The kernel only allows user namespace root to mount certain types of filesystems; at this time it allows mounting of procfs, sysfs, tmpfs, fusefs, and bind mounts (as long as the source and destination are owned by the user running Podman. OverlayFS is not supported yet, although the kernel teams are working on allowing it).

Podman then mounts the container's storage if it is using fuse-overlayfs; if the storage driver is using vfs, then no mounting is required. Podman on vfs requires a lot of space though, since each container copies the entire underlying filesystem.

Podman then mounts /proc and /sys along with a few tmpfs and creates the devices in the container.

In order to use networking other than the host networking, Podman uses the slirp4netns program to set up User mode networking for unprivileged network namespace. Slirp4netns allows Podman to expose ports within the container to the host. Note that the kernel still will not allow a non-privileged process to bind to ports less than 1024. Podman-1.1 or later is required for binding to ports.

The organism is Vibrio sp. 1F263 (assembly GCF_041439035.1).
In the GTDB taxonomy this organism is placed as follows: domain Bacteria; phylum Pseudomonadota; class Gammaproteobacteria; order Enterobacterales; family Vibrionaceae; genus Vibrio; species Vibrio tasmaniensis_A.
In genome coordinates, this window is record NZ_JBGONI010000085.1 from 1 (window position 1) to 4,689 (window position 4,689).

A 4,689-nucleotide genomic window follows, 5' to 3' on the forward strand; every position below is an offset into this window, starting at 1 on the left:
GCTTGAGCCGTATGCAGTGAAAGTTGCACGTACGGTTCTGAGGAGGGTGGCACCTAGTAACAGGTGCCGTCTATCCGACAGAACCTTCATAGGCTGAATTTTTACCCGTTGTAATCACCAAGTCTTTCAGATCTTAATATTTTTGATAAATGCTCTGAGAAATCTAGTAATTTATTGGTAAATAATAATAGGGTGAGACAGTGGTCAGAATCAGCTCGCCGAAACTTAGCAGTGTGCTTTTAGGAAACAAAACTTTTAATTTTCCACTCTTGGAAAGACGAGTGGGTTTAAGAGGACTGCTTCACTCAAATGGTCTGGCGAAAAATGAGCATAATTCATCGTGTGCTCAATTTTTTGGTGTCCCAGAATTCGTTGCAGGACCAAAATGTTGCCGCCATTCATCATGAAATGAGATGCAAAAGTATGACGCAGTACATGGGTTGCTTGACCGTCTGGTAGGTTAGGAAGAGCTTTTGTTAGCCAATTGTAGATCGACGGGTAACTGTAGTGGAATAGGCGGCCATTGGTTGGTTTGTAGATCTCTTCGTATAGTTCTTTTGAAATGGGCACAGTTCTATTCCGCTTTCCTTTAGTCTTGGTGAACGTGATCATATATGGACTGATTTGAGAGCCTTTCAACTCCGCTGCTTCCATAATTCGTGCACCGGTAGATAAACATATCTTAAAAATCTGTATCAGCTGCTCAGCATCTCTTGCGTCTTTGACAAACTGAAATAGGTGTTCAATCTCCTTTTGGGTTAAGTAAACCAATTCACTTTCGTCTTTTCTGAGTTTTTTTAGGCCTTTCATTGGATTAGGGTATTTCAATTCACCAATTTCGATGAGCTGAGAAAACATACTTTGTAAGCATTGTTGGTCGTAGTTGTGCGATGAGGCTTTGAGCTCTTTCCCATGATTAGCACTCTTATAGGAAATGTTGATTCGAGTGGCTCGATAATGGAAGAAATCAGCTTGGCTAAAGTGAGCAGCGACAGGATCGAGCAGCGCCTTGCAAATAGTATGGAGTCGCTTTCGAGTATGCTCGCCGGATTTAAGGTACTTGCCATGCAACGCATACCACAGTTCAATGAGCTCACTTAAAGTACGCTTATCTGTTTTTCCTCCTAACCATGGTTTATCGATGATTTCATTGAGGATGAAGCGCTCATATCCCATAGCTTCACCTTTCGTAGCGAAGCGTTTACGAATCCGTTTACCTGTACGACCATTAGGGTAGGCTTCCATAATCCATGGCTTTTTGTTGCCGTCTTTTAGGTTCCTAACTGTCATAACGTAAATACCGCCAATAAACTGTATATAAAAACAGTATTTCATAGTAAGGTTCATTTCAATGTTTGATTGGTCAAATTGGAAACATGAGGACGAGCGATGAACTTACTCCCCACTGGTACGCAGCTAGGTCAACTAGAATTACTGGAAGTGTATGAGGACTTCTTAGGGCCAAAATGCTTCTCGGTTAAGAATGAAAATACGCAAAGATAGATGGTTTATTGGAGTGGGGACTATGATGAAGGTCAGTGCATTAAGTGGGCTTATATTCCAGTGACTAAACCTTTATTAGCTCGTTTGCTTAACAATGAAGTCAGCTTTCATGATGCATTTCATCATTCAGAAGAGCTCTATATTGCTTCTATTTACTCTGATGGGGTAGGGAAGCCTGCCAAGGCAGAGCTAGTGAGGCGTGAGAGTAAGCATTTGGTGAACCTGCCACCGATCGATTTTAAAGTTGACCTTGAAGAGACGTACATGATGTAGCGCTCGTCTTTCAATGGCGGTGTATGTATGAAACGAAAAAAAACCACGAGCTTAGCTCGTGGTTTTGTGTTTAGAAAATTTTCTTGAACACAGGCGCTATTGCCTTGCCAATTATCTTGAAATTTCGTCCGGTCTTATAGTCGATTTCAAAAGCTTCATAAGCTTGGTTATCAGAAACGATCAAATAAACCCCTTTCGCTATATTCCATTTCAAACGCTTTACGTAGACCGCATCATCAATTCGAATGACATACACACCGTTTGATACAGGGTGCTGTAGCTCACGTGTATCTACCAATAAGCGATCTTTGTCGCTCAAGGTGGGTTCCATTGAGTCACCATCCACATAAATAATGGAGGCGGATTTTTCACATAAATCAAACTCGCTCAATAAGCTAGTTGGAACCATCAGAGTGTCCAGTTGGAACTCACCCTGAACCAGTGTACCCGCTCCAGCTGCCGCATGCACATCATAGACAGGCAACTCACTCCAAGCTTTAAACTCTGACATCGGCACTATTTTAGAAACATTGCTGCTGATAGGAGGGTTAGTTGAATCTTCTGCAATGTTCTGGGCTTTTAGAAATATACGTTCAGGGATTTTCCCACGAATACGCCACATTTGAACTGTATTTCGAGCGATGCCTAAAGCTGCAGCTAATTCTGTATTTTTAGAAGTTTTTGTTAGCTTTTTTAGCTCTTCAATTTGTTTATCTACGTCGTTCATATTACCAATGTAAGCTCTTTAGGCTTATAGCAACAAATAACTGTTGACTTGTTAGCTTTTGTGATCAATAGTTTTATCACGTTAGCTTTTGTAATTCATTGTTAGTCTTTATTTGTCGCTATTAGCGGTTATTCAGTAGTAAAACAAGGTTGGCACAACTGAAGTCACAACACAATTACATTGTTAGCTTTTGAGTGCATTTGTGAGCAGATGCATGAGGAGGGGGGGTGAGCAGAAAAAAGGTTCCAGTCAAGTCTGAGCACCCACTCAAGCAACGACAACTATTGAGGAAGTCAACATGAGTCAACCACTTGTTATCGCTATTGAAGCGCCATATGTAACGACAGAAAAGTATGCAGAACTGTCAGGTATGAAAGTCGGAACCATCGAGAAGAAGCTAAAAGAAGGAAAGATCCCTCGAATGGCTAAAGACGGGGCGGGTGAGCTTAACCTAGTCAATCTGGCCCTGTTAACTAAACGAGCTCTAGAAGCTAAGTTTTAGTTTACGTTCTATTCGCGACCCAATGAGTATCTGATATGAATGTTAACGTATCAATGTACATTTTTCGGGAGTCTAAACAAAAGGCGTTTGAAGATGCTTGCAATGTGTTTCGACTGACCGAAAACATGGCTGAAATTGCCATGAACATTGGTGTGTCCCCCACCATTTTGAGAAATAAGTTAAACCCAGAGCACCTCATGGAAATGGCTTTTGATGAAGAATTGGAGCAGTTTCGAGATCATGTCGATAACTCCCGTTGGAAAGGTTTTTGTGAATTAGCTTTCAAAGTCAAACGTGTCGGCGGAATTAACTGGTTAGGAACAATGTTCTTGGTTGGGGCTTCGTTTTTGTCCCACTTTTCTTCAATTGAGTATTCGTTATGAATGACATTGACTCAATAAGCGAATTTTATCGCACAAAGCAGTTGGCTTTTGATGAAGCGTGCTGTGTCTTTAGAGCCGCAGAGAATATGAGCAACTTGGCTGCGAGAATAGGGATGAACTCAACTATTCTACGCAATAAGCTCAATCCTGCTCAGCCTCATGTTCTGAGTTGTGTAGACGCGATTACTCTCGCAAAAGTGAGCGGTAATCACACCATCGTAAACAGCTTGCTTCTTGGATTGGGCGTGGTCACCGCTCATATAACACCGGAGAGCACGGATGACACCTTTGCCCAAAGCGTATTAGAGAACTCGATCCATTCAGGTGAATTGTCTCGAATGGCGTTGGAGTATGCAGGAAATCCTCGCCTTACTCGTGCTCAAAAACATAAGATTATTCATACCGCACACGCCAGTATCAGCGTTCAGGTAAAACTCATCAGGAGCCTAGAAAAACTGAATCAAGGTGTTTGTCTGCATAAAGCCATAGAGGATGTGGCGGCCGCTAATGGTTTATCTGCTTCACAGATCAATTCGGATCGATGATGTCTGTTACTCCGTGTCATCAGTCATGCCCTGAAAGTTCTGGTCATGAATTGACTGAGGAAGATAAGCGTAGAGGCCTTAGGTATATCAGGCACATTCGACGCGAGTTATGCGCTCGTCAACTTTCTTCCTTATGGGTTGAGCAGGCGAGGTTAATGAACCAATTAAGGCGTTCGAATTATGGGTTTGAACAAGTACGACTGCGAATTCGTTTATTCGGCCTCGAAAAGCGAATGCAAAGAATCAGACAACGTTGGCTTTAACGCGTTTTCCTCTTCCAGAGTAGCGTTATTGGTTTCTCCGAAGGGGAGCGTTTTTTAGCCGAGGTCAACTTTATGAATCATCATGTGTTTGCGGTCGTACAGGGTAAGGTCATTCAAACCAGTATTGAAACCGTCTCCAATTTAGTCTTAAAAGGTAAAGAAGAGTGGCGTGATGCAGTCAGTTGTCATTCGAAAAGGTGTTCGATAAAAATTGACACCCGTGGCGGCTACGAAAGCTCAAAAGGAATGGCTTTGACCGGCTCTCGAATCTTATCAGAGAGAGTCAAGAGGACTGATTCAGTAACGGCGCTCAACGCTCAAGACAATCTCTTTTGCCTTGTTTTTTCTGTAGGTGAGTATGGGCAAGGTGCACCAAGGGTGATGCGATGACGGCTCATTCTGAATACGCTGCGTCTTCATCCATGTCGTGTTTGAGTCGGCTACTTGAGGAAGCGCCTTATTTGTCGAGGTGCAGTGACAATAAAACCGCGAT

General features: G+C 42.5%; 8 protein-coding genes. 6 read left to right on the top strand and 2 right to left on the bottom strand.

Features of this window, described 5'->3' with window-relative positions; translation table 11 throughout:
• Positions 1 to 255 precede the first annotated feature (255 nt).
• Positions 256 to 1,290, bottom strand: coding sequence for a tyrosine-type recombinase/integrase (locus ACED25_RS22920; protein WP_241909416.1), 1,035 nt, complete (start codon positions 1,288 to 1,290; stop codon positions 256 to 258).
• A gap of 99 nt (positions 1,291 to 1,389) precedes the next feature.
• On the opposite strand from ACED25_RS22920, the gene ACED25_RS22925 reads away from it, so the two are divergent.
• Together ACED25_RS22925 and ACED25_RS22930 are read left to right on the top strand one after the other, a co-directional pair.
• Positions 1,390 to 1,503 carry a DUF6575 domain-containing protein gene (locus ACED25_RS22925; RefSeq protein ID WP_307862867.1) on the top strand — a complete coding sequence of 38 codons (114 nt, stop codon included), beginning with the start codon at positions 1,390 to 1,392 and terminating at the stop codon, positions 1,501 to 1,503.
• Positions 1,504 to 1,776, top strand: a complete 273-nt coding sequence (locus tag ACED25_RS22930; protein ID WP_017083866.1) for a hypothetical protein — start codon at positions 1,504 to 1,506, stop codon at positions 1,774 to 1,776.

Rootless Podman can use user namespace for container separation, but you only have access to the UIDs defined in the /etc/subuid file.

Conclusion

The Podman tool is enabling people to build and use containers without sacrificing the security of the system; you can give your developers the access they need without giving them root.

And when you put your containers into production, you can take advantage of the extra security provided by the user namespace to keep the workloads isolated from each other.

About the author

Daniel J Walsh - Daniel Walsh has worked in the computer security field for almost 30 years. Dan joined Red Hat in August 2001. Dan leads the RHEL Docker enablement team since August 2013, but has been working on container technology for several years.  He has led the SELinux project, concentrating on the application space and policy development.  Dan helped developed sVirt, Secure Virtualization.  He also created the SELinux Sandbox, the Xguest user and the Secure Kiosk.  Previously, Dan worked Netect/Bindview...